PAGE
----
In any context, people are required to establish practical, creative habits that allow them to innovate, solve problems and collaborate positively. Throw into that mix the fact that any PhD project is an exercise in problem solving and that every client pitch, funding bid or publication requires novelty, and it is clear that people benefit from the ability to come up with new and workable ideas. This highly interactive workshop, by Jamie McDonald, is designed to equip participants with a number of tools and approaches for alleviating the pressure of problematic situations, generating new and insightful ideas and developing them into suitable ways forward. The aim is to develop creative and confident people who can rely on their resourcefulness, creativity and skills to break new ground, to solve problems and to perform well.
By the end of the programme, participants will ...
It is a highly experiential, hands-on workshop – we won’t be lecturing or diving deeply into theory. We use small group, paired and whole group discussions to review a range of focused, reality-based activities that raise fundamental aspects of creative thinking and problem solving. There is no role play, and we ask participants to apply what they are learning to genuine situations, to make things practical, useful and personal, as well as enjoyable and informal. Models and personal experience are the foundation of the programme. Please come along ready to reflect, to contribute and to practice. Take some specific situations, or problems in mind that you want to apply your creative thinking to (preferably from different aspects of your life – one interpersonal, one work-based and one life or career-based for example).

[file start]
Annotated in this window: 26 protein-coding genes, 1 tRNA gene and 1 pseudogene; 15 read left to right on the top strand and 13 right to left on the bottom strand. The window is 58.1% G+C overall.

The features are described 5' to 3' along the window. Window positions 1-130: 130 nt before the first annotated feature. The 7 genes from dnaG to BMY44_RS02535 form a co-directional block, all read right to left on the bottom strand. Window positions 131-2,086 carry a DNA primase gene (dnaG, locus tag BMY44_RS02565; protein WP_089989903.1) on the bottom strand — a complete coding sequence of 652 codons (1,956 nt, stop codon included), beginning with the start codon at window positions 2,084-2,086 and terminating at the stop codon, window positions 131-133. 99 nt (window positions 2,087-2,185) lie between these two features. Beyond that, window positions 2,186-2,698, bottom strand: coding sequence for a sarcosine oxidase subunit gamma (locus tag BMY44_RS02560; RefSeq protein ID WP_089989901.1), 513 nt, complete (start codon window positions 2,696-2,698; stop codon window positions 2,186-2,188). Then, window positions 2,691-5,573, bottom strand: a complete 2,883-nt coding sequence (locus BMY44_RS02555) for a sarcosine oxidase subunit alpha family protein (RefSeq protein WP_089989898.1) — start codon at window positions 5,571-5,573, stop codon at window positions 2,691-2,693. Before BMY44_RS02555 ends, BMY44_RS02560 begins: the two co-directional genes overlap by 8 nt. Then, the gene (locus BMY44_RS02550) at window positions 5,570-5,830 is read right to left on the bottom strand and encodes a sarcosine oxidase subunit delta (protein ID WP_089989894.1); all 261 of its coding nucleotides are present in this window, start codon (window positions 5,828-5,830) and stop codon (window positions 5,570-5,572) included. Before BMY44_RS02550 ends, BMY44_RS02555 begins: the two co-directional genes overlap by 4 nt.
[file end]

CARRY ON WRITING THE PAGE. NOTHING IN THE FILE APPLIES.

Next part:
An important part of preparing for any further professional step is becoming (more) aware of the competences you have developed and/or want to develop. In the current workshop, the following competences from the UHasselt competency overview are actively dealt with: